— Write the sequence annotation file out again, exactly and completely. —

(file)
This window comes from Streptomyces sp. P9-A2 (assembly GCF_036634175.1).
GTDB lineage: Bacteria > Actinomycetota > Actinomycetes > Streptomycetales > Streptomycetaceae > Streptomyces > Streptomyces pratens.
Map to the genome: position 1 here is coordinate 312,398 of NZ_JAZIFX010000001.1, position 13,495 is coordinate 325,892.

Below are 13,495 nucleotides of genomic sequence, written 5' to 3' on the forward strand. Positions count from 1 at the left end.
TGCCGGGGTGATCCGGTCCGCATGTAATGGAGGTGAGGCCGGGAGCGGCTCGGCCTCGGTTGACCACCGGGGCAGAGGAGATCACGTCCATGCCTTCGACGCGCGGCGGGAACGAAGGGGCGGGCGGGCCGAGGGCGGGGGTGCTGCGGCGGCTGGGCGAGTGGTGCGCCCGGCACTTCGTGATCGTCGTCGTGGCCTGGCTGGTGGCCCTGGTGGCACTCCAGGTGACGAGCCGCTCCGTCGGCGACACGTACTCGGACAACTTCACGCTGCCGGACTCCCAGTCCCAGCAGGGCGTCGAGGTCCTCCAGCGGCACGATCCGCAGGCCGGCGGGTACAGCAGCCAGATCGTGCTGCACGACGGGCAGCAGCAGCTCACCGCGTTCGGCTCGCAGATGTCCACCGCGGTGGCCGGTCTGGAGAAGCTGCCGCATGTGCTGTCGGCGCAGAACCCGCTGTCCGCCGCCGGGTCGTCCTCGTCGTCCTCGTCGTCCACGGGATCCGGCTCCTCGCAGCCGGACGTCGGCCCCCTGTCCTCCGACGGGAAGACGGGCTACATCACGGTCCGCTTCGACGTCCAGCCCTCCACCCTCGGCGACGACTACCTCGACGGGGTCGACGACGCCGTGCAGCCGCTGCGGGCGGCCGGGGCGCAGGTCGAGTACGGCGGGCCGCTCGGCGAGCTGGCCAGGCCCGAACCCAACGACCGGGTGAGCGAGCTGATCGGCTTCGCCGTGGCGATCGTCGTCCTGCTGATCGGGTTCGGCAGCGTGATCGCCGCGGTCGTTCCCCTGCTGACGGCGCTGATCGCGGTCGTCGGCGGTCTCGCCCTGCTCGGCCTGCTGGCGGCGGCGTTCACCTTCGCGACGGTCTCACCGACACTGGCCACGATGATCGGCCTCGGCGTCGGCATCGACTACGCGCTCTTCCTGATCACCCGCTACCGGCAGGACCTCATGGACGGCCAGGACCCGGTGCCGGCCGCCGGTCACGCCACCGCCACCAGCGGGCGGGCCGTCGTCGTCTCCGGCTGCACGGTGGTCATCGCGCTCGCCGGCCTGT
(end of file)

This window comes from Streptomyces sp. P9-A2 (assembly GCF_036634175.1).
GTDB lineage: Bacteria > Actinomycetota > Actinomycetes > Streptomycetales > Streptomycetaceae > Streptomyces > Streptomyces pratens.
Map to the genome: position 1 here is coordinate 312,398 of NZ_JAZIFX010000001.1, position 13,495 is coordinate 325,892.

Below are 13,495 nucleotides of genomic sequence, written 5' to 3' on the forward strand. Positions count from 1 at the left end.
TGCCGGGGTGATCCGGTCCGCATGTAATGGAGGTGAGGCCGGGAGCGGCTCGGCCTCGGTTGACCACCGGGGCAGAGGAGATCACGTCCATGCCTTCGACGCGCGGCGGGAACGAAGGGGCGGGCGGGCCGAGGGCGGGGGTGCTGCGGCGGCTGGGCGAGTGGTGCGCCCGGCACTTCGTGATCGTCGTCGTGGCCTGGCTGGTGGCCCTGGTGGCACTCCAGGTGACGAGCCGCTCCGTCGGCGACACGTACTCGGACAACTTCACGCTGCCGGACTCCCAGTCCCAGCAGGGCGTCGAGGTCCTCCAGCGGCACGATCCGCAGGCCGGCGGGTACAGCAGCCAGATCGTGCTGCACGACGGGCAGCAGCAGCTCACCGCGTTCGGCTCGCAGATGTCCACCGCGGTGGCCGGTCTGGAGAAGCTGCCGCATGTGCTGTCGGCGCAGAACCCGCTGTCCGCCGCCGGGTCGTCCTCGTCGTCCTCGTCGTCCACGGGATCCGGCTCCTCGCAGCCGGACGTCGGCCCCCTGTCCTCCGACGGGAAGACGGGCTACATCACGGTCCGCTTCGACGTCCAGCCCTCCACCCTCGGCGACGACTACCTCGACGGGGTCGACGACGCCGTGCAGCCGCTGCGGGCGGCCGGGGCGCAGGTCGAGTACGGCGGGCCGCTCGGCGAGCTGGCCAGGCCCGAACCCAACGACCGGGTGAGCGAGCTGATCGGCTTCGCCGTGGCGATCGTCGTCCTGCTGATCGGGTTCGGCAGCGTGATCGCCGCGGTCGTTCCCCTGCTGACGGCGCTGATCGCGGTCGTCGGCGGTCTCGCCCTGCTCGGCCTGCTGGCGGCGGCGTTCACCTTCGCGACGGTCTCACCGACACTGGCCACGATGATCGGCCTCGGCGTCGGCATCGACTACGCGCTCTTCCTGATCACCCGCTACCGGCAGGACCTCATGGACGGCCAGGACCCGGTGCCGGCCGCCGGTCACGCCACCGCCACCAGCGGGCGGGCCGTCGTCGTCTCCGGCTGCACGGTGGTCATCGCGCTCGCCGGCCTGT